Strike up a conversation with Madison Ballard and it soon becomes obvious that the tennis court is her happy place. She finds solace in a strong serve, bliss in a finely-executed backhand, revelry in a winning rally, and euphoria in a firm forehand.
“Tennis has really helped with me with life, overall,” Ballard says. “Let’s just say I’ve had some dysfunction in my life at times, and the tennis court has been a great place to release any pent-up frustration I might be feeling. The sport has been a sanctuary for me because I don’t have to concern myself with anything else that is going on and just concentrate on the match.” Tennis, however, has afforded the Fenton graduate much more than a haven from stress and anxiety.
After one of the most successful high school careers of any player in Genesee County history, the four-time first-team All-Stater and two-time state semi-finalist is off to a flying start at Grand Valley State University. Through March 15, Ballard boasted a 14-3 singles record and an 18-6 doubles mark as a freshman, helping the Lakers to a 19-4 record. They are ranked 28th in the nation in Division 2. Ballard was tied for third on the team in total wins and only one other doubles team in the Great Lakes Intercollegiate Athletic Conference has more wins this season than Ballard and Alexa Sweeney.
“Being at Grand Valley has been great so far and I love everything about being a college athlete – from the serious training to the matches against strong competition – and even the things that can be challenging, like studies and time management,” Ballard says. “I have gotten over some bad habits that I had in high school and feel really good about how I’ve been playing.” So does her father Gary, who is also the Fenton Girls’ Varsity Tennis Coach.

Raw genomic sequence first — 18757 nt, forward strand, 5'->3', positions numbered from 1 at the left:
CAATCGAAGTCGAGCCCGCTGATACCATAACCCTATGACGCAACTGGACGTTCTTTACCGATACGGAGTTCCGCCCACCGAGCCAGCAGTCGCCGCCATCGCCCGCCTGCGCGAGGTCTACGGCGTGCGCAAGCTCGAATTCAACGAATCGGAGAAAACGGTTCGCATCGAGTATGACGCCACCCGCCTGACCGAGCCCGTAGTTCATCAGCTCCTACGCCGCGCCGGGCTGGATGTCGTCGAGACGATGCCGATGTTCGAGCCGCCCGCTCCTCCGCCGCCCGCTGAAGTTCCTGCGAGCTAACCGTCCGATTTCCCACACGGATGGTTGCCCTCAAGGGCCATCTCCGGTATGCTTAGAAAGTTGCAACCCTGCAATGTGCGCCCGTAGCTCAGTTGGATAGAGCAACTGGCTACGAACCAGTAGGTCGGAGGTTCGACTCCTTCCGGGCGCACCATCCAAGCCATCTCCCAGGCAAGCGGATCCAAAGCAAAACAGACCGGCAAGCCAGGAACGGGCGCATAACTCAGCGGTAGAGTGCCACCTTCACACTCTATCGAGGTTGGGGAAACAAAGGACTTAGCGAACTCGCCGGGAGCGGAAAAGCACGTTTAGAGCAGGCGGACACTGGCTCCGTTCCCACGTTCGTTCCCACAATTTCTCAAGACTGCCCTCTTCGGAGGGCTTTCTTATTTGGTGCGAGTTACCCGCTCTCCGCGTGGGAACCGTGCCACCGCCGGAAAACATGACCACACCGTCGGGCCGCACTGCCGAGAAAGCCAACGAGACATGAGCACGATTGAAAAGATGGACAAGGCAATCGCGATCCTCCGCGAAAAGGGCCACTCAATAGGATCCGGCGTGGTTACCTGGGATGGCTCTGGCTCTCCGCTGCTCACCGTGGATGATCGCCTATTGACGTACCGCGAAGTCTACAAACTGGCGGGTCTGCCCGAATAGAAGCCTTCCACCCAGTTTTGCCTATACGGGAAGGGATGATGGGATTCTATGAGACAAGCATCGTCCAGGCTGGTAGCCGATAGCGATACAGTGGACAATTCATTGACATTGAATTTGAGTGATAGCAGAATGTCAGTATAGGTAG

Gary Ballard also acknowledges the role tennis has played in his daughter’s life as a respite from whatever might be on her mind. “When you are out there on the court, it’s like you are in your own little world for a time and isolated from other things, which really helps in tough times, but Madison has adapted well to college and has made real progress since her first college match last fall,” Gary Ballard says. “I am sure Madison was hoping to start at a higher position in the line-up, but she’s steadily moving up because of a very strong work ethic. I don’t think I have ever seen her so motivated. She does not want to miss a single day of training.”
Ballard, who has advanced to the fourth singles position and second doubles slot in the line-up, learned quickly the level of commitment collegiate tennis requires. “If you want to win matches, you have to be committed and motivated all the time because it can hurt the team if you are not,” she says. “In high school, you can sometimes get away with not being motivated, but in college, you can’t – you have to treat it like a job you are very passionate about.”
Ballard made her college debut on September 5 against Michigan Tech’s Rebecca Koscielniak. “I was fine and feeling calm the entire week before the match, but then right before it started, I did feel some butterflies in my stomach and jitters,” Ballard admits. “I got over it, though, got out on the court, went to work and took care of business.”
Turns out, there was no need to worry as Ballard trounced Kosielniak, 6-2, 6-4. In fact, Ballard won ten of her first 12 singles matches and 13 of her first 17 doubles matches while still working out some kinks in her game. By the end of October, Ballard had helped the Lakers to a share of the GLIAC Championship.